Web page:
Ostrogoto [en]



“...So I went up to him with an ivy-wood bowl of black wine in my hands: 
‘Look here, Cyclops,’ said I, ‘you have been eating a great deal of man’s flesh, so take this and drink some wine, that you may see what kind of liquor we had on board my ship. I was bringing it to you as a drink-offering, in the hope that you would take compassion upon me and further me on my way home, whereas all you do is to go on ranting and raving most intolerably. You ought to be ashamed of yourself; how can you expect people to come see you any more if you treat them in this way? 
He then took the cup and drank. He was so delighted with the taste of the wine that he begged me for another bowl full. ‘Be so kind,’ he said, ‘as to give me some more, and tell me your name at once. I want to make you a present that you will be glad to have. We have wine even in this country, for our soil grows grapes and the sun ripens them, but this drinks like Nectar and Ambrosia all in one.’ 
I then gave him some more; three times did I fill the bowl for him, and three times did he drain it without thought or heed; then, when I saw that the wine had got into his head, I said to him as plausibly as I could: ‘Cyclops, you ask my name and I will tell it you; give me, therefore, the present you promised me; my name is Nobody; this is what my father and mother and my friends have always called me.’ 
But the cruel wretch said, ‘Then I will eat all Nobody’s comrades before Nobody himself, and will keep Nobody for the last. This is the present that I will make him.’ 
As he spoke he reeled, and fell sprawling face upwards on the ground. His great neck hung heavily backwards and a deep sleep took hold upon him. Presently he turned sick, and threw up both wine and the gobbets of human flesh on which he had been gorging, for he was very drunk. Then I thrust the beam of wood far into the embers to heat it, and encouraged my men lest any of them should turn faint-hearted. When the wood, green though it was, was about to blaze, I drew it out of the fire glowing with heat, and my men gathered round me, for heaven had filled their hearts with courage. We drove the sharp end of the beam into the monster’s eye, and bearing upon it with all my weight I kept turning it round and round as though I were boring a hole in a ship's plank with an auger, which two men with a wheel and strap can keep on turning as long as they choose. Even thus did we bore the red hot beam into his eye, till the boiling blood bubbled all over it as we worked it round and round, so that the steam from the burning eyeball scalded his eyelids and eyebrows, and the roots of the eye sputtered in the fire. As a blacksmith plunges an axe or hatchet into cold water to temper it—for it is this that gives strength to the iron—and it makes a great hiss as he does so, even thus did the Cyclops’ eye hiss round the beam of olive wood, and his hideous yells made the cave ring again. We ran away in a fright, but he plucked the beam all besmirched with gore from his eye, and hurled it from him in a frenzy of rage and pain, shouting as he did so to the other Cyclopes who lived on the bleak headlands near him; so they gathered from all quarters round his cave when they heard him crying, and asked what was the matter with him.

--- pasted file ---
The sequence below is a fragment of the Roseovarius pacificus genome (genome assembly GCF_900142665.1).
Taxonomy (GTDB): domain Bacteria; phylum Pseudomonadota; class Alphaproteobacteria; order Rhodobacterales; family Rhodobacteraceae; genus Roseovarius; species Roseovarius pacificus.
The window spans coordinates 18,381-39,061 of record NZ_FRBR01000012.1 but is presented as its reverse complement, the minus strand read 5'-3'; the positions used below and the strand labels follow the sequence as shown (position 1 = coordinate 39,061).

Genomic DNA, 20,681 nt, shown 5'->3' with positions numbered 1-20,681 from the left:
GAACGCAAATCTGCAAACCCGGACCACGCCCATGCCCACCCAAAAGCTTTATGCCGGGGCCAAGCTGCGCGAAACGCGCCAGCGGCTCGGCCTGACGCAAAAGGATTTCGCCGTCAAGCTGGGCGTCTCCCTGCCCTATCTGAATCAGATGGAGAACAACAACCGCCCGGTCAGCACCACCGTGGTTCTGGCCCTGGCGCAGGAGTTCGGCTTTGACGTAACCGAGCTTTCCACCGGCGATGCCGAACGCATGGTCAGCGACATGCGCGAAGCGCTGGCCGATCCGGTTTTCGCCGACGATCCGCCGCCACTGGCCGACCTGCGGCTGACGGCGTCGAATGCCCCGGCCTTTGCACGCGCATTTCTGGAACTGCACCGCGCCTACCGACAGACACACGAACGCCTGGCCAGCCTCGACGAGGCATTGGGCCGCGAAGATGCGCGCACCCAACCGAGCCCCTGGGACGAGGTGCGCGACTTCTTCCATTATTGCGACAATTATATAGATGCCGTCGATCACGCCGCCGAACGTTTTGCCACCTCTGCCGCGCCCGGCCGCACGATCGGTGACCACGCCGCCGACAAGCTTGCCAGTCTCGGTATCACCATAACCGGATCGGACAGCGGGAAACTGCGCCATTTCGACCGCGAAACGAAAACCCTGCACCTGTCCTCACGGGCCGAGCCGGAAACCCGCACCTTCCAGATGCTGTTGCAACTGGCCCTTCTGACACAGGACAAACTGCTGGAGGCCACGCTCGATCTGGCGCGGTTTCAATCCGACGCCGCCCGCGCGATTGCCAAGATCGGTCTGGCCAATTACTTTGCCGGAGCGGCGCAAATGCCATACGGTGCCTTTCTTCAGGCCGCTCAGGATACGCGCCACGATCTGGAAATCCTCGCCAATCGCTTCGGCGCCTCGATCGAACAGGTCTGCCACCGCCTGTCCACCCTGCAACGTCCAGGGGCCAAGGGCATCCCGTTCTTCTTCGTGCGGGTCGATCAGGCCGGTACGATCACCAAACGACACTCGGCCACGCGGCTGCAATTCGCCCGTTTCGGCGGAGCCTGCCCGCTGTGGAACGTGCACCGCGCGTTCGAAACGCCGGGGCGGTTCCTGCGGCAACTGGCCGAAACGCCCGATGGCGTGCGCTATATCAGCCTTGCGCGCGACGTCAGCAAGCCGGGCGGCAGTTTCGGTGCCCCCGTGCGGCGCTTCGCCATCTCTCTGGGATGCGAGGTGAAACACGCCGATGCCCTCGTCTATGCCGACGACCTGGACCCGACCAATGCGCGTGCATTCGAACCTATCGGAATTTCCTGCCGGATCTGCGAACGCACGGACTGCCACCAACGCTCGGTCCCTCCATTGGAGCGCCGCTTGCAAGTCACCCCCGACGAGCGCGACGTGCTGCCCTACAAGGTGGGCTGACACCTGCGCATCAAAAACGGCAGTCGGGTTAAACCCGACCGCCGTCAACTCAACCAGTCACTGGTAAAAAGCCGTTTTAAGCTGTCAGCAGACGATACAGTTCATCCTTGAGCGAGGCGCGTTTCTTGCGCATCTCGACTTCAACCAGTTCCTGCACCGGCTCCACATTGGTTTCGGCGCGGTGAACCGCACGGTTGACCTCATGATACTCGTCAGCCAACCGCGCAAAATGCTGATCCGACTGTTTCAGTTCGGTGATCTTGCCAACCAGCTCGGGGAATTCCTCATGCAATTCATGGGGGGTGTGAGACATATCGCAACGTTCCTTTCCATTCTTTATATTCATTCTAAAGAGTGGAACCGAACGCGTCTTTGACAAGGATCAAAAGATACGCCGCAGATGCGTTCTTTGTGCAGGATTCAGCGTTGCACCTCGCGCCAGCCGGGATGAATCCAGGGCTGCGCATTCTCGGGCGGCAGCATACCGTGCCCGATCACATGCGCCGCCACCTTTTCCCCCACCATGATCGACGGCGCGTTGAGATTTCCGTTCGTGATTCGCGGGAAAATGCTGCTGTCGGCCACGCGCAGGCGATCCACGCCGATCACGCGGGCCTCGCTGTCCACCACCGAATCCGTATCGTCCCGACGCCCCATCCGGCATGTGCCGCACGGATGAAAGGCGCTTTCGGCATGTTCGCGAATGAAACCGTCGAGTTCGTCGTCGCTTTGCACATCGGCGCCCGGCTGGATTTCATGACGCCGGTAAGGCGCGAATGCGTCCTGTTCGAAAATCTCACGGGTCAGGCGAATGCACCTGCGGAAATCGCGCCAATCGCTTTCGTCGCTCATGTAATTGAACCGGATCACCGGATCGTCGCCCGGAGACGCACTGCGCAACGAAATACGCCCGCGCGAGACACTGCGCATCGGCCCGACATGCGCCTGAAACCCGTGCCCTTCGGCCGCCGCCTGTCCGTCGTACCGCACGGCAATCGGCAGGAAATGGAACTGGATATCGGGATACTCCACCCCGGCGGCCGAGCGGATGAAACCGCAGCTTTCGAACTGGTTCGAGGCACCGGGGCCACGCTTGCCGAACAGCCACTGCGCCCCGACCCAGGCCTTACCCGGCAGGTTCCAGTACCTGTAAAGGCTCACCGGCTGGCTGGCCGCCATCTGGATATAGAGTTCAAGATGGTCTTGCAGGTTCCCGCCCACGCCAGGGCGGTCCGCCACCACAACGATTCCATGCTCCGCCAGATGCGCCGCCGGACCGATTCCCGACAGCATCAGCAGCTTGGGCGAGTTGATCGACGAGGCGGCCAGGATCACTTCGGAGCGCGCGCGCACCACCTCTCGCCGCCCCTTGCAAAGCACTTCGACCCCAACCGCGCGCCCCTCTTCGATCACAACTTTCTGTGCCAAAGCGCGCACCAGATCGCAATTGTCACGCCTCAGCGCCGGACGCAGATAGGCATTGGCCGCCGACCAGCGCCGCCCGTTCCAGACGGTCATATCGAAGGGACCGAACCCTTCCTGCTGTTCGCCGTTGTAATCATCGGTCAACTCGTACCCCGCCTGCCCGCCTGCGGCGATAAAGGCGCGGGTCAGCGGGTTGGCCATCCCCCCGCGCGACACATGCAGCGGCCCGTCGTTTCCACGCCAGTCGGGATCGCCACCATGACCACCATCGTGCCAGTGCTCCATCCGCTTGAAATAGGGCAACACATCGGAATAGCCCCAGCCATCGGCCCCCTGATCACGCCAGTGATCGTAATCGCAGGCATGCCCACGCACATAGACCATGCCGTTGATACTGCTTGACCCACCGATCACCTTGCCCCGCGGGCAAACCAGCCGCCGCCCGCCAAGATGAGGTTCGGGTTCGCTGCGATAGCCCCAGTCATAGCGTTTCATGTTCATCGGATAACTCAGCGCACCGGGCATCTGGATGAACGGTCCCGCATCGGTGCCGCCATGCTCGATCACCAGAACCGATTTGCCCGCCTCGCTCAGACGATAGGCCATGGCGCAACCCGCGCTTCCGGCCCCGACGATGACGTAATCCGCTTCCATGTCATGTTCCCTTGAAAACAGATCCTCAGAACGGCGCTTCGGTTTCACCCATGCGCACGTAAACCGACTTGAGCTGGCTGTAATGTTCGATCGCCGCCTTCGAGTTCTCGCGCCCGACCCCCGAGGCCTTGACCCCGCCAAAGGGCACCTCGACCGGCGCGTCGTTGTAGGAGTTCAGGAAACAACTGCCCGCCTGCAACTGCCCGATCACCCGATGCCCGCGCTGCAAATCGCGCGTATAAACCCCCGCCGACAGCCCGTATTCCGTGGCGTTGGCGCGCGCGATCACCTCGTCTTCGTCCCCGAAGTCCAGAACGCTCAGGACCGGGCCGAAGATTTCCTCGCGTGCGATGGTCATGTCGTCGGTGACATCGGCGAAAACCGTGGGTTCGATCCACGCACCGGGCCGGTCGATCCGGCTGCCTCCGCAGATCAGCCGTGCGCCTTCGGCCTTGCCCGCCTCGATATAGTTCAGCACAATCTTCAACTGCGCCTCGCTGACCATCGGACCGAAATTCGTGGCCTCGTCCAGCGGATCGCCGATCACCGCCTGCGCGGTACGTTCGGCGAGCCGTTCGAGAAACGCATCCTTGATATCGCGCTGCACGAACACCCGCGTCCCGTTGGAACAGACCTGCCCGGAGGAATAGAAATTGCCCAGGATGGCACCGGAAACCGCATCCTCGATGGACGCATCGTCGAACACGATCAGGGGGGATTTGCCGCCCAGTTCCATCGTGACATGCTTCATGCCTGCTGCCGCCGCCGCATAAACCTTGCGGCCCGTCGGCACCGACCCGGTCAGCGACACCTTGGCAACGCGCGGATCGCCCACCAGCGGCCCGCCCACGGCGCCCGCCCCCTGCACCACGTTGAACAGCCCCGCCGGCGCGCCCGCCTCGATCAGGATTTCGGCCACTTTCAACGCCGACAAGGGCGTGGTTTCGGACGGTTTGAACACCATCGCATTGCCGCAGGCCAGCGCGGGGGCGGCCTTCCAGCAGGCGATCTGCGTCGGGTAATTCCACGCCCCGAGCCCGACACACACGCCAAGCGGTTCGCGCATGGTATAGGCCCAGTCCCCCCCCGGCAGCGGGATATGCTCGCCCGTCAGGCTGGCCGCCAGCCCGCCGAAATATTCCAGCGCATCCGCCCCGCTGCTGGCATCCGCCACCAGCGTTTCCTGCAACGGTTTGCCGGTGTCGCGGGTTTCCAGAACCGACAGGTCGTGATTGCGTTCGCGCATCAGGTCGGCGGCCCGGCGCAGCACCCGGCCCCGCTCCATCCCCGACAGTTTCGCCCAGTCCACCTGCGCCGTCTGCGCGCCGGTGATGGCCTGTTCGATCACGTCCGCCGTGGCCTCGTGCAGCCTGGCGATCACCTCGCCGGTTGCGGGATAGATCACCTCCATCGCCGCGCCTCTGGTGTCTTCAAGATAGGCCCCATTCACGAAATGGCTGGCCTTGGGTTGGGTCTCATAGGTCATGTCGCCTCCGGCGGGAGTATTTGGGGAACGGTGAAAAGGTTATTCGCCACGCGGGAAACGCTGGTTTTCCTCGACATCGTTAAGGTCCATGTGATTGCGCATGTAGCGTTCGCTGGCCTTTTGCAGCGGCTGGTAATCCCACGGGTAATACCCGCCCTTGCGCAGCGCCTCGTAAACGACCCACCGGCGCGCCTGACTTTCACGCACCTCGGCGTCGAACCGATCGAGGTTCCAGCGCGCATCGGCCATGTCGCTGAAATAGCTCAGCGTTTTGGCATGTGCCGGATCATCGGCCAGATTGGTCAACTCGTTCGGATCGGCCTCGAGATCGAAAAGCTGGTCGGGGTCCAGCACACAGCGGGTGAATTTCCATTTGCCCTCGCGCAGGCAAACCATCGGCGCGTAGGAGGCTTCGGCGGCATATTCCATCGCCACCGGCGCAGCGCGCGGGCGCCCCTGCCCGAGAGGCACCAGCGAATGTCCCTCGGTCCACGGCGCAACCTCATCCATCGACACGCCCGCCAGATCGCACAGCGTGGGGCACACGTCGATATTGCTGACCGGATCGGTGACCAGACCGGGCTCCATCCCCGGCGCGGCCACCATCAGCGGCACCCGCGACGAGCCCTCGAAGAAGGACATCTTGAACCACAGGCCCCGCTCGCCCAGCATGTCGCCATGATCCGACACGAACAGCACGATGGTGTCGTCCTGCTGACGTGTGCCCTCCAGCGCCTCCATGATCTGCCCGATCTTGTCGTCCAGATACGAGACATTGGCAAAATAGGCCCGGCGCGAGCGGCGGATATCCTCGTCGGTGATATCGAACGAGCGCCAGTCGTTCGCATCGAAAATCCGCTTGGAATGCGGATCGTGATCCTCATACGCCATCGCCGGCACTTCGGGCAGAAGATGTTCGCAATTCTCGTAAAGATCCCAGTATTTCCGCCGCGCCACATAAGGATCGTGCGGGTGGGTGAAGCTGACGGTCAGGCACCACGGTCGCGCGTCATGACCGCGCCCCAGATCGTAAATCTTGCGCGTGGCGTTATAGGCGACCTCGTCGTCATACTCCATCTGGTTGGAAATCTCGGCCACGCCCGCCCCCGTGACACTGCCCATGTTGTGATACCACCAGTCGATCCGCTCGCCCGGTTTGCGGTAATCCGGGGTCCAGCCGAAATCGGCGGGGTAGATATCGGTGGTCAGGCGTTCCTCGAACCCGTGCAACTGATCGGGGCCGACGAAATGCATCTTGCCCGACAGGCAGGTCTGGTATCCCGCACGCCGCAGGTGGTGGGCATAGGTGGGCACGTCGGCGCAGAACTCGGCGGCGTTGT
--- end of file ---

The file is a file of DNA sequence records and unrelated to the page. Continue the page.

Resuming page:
‘What ails you, Polyphemus,’ said they, ‘that you make such a noise, breaking the stillness of the night, and preventing us from being able to sleep? Surely nobody is carrying off your sheep? Surely nobody is trying to kill you either by fraud or by force?’